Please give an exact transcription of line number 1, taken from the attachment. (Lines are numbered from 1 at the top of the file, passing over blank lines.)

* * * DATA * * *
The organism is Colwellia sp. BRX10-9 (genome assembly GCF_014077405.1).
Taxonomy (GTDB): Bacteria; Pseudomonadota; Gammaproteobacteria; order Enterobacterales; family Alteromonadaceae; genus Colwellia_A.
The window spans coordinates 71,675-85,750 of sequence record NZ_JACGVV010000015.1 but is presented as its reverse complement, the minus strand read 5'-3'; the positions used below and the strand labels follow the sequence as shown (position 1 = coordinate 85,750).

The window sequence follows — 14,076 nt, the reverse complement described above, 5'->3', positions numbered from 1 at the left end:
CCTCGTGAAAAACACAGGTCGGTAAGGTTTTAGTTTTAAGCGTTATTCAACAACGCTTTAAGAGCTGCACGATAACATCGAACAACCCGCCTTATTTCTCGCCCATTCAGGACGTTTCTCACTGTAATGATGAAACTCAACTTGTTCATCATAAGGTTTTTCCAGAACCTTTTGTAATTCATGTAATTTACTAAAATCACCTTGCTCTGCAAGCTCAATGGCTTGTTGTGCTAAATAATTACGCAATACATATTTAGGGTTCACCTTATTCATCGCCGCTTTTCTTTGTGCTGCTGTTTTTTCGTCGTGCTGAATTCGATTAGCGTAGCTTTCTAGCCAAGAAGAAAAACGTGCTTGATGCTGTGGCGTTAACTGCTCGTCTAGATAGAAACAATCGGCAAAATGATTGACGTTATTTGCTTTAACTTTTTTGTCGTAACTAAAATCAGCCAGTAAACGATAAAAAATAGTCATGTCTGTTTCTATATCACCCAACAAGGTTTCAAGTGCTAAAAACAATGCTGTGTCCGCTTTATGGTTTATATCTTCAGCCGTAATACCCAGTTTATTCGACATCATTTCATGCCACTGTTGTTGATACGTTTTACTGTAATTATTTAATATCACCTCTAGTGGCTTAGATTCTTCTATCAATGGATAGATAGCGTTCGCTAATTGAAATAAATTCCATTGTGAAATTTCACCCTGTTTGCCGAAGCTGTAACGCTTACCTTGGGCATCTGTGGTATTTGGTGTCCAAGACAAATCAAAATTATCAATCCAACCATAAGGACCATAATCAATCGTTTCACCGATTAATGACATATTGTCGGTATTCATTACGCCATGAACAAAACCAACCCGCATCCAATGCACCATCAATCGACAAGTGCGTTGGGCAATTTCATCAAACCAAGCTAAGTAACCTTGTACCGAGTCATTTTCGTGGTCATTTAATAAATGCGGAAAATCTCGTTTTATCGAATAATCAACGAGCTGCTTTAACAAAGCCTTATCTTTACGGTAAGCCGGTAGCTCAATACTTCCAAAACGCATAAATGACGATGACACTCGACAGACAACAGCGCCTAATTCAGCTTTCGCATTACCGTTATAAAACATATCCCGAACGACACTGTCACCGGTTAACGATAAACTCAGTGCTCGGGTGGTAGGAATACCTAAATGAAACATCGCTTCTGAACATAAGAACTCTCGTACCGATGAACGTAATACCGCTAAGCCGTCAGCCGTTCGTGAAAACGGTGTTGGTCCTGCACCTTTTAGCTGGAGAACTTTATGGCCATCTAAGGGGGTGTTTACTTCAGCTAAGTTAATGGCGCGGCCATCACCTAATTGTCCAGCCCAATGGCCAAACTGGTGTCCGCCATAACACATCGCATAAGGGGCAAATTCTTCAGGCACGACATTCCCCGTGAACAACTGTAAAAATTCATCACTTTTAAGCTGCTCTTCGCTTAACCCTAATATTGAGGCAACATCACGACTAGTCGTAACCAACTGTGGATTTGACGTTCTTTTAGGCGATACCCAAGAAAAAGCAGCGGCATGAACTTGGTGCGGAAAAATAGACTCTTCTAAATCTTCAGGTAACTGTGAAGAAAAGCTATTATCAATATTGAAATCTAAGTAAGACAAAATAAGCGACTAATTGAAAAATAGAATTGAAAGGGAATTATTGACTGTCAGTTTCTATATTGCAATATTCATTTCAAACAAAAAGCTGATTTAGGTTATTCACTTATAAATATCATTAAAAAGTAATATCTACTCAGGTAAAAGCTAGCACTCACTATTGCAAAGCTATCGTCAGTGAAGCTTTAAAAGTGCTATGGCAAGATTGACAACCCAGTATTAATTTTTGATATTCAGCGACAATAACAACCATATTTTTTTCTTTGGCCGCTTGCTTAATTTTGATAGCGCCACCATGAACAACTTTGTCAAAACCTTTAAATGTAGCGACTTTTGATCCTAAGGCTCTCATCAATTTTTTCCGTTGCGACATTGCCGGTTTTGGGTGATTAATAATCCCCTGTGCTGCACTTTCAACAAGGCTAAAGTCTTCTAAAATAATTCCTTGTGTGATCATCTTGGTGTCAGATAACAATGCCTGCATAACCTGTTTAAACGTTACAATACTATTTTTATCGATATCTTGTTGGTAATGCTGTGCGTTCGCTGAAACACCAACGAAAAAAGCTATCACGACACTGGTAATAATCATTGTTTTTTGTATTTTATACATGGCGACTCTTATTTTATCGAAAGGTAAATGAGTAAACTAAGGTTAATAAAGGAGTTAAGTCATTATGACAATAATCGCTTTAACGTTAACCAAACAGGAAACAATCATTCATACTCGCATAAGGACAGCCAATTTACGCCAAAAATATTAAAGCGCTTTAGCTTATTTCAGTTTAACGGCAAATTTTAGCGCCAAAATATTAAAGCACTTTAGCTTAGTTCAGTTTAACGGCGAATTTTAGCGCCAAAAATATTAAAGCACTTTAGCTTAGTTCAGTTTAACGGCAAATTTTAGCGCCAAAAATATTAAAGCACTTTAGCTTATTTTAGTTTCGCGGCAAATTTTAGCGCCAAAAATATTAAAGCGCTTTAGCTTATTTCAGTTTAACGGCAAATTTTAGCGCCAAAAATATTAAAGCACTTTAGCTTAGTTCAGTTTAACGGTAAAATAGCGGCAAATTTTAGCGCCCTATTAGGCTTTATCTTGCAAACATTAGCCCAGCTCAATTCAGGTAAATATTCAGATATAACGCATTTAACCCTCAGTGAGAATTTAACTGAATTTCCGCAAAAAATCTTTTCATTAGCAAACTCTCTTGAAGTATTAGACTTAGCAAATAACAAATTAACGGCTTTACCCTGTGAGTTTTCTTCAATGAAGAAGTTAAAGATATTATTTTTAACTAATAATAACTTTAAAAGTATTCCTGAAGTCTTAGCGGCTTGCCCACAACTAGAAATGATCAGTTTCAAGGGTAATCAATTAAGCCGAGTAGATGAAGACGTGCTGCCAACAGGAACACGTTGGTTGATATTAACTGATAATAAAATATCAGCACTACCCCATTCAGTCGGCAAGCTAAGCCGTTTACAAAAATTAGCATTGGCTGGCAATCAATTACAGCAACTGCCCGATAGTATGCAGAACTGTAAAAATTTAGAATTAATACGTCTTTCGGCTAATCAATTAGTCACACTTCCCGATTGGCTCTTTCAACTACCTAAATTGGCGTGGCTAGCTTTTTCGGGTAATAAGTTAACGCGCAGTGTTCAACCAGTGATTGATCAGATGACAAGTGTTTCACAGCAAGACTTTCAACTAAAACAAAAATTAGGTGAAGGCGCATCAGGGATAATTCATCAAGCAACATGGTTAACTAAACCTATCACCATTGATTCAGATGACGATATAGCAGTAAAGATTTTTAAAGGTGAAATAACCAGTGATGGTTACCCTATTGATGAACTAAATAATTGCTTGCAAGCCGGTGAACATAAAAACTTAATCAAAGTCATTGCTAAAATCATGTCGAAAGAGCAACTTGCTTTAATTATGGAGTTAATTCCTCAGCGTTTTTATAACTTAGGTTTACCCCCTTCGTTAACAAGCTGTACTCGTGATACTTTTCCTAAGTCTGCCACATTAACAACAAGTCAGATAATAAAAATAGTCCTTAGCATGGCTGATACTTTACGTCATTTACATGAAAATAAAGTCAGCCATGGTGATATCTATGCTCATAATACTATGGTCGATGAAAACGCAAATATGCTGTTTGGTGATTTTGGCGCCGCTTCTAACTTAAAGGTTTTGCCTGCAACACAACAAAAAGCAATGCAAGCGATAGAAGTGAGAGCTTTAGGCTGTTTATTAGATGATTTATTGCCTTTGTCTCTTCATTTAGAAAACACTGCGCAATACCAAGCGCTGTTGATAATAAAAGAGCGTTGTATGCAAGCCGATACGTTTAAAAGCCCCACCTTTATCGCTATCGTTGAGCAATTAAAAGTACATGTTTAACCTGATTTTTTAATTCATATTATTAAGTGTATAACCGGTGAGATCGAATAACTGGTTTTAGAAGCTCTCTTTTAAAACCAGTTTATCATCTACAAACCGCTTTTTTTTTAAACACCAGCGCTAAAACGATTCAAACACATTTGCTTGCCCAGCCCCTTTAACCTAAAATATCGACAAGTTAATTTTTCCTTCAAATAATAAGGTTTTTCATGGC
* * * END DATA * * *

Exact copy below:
The organism is Colwellia sp. BRX10-9 (genome assembly GCF_014077405.1).